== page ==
Abbas the Great
ABBAS I THE GREAT OF PERSIA (1571 – 1629)
Abbas of the Safavid dynasty, the third son of Sultan Mohammed Shah, came to the throne in 1588, at a critical time. He had to restore internal security and reassert the authority of the monarchy.
The Turkmen tribes (known as the Red heads or Kizilbash) constituted the backbone of Safavid military strength and they proved unreliable. They were in the matter of time, counterbalanced by the standing army of his ghulams (slaves) mainly of descendents of Georgians, Armenians and Circassians who had been brought to Persia by his predecessors. They were appointed governors of crown provinces.
He was the first king to create a standing army. Next he strove to expel Ottoman and Uzbek troops from Persian soil. In 1598 Uzbeks were defeated and Khorasan was annexed. From 1602 onwards he waged successful wars against the Ottomans and recovered the territory lost to them. After his victory over Uzbeks, he transferred the capital from Kazvin to Isfahan. He made the city one of the most beautiful cities in the world.
His reign was a period of intense commercial and diplomatic activity. It also marked a peak of Persian artistic achievement. The production and sale of silk was a monopoly of the crown. Under his patronage carpet weaving became a major industry. Fine Persian rugs were exported to Europe along with other items like textiles, brocades and damasks of unparalleled richness of colour and design.Paintings, illumination of manuscripts, ceramics the works of his period make his rule exceptional.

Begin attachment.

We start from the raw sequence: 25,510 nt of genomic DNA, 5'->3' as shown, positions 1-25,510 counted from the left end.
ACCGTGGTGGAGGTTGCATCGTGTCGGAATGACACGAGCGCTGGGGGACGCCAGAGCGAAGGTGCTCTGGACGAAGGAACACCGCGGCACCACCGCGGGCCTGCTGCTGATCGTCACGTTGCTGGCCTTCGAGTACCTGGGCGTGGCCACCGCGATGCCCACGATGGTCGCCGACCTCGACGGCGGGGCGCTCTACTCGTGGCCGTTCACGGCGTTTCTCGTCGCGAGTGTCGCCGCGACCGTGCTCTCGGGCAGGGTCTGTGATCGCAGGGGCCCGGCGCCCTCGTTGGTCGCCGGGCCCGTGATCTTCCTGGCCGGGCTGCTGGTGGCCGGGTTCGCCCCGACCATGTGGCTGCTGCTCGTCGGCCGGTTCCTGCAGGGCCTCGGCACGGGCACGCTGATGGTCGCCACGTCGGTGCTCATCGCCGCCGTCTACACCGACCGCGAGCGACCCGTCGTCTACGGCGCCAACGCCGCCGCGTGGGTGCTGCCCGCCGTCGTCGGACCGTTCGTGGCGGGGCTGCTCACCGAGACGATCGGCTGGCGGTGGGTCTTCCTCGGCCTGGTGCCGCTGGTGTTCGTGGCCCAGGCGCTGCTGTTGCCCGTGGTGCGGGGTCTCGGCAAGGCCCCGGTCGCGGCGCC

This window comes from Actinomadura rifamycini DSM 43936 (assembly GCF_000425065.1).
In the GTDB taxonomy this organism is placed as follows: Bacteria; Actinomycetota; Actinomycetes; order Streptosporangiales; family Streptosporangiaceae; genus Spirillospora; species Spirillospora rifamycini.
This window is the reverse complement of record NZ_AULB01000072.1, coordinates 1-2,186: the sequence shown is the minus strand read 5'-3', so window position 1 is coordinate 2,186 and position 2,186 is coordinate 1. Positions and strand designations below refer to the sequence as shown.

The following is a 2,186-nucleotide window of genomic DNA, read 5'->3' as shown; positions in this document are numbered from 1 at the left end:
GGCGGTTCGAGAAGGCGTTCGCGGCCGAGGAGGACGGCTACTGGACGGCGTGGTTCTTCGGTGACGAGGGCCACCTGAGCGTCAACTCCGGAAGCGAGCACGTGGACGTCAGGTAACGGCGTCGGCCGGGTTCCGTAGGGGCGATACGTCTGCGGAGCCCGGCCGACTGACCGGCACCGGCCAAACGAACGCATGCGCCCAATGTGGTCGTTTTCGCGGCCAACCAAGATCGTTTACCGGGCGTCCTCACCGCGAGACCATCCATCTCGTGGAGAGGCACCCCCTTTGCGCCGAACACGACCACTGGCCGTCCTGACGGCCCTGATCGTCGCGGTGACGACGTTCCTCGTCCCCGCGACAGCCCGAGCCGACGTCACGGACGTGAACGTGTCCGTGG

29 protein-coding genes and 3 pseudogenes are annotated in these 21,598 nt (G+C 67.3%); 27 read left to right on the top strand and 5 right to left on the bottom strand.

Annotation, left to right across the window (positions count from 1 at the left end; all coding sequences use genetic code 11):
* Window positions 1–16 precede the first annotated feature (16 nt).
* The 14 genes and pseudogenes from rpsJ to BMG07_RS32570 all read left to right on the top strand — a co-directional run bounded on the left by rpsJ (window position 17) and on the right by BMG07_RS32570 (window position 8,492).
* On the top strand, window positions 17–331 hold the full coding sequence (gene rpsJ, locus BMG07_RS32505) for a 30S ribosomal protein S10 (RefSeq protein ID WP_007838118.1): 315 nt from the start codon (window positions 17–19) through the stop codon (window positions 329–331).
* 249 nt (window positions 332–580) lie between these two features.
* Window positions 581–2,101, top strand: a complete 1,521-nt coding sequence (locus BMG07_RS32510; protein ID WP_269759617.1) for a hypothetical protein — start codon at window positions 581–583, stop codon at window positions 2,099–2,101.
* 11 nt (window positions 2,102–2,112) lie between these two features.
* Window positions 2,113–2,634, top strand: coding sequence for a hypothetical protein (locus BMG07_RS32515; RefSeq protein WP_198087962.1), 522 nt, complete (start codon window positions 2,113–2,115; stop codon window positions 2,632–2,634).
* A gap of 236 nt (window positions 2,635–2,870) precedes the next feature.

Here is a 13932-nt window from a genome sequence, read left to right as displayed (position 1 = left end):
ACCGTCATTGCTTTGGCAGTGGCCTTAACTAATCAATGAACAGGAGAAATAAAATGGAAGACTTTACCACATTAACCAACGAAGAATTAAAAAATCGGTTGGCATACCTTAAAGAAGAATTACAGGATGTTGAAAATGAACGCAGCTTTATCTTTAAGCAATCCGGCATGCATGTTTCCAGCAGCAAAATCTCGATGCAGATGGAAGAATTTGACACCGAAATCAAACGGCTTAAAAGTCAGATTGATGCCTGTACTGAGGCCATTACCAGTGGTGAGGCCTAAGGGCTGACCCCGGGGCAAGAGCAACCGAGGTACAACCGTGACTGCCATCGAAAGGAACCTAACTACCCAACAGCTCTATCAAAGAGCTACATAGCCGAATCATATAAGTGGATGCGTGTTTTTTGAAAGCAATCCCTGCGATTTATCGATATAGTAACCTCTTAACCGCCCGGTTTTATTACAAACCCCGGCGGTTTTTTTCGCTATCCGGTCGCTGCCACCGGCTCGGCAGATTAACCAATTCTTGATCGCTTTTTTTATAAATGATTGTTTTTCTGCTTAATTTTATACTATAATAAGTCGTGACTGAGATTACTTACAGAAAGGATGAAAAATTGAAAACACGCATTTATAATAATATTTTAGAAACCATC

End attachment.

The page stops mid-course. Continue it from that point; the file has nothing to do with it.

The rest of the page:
He was courageous and energetic ruler with a zeal to justice and welfare of his subjects. He showed unusual religious tolerance, granting privileges to many Christian groups. Notwithstanding he tarnished his reputation by the murder and mutilation of many members of his family.
His traumatic childhood left him with a morbid fear of conspiracy. As time went that obsessive fear increased which caused him to put to death or to blind any member of the royal family who gave him anxiety in this regard. In this way one son was executed, two were blinded*.
His reforms contained within them the seeds of the future decay of both dynasty and state.
*Note: In the East blinding was a common practice,in the case of princes likely to be troublesome to the crown prince at a future date. A deep perpendicular incision was made down each corner of the eyes;the lids were lifted and the balls were removed by cutting the optic nerve and the muscles. Later under Caliphate passing a red hot sword close to the orbit or a needle over the eyeball sufficed. (ack: Burton’s Alf Laylah wa Laylah-footnote/vol .1)